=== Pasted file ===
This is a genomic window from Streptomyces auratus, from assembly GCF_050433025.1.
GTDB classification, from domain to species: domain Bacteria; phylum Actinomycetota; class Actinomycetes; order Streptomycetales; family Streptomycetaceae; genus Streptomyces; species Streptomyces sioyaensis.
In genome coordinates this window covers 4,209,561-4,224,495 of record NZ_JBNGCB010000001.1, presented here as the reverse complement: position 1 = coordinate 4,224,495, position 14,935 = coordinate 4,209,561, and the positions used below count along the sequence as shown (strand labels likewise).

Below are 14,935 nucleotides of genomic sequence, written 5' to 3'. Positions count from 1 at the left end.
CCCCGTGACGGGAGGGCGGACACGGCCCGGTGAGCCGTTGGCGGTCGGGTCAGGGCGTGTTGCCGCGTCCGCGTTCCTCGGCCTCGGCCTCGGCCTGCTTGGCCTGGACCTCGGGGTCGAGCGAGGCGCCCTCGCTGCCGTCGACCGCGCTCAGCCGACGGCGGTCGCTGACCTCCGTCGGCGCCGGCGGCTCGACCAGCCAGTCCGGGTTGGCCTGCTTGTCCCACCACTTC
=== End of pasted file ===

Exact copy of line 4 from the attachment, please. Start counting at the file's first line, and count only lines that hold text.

Below are 14,935 nucleotides of genomic sequence, written 5' to 3'. Positions count from 1 at the left end.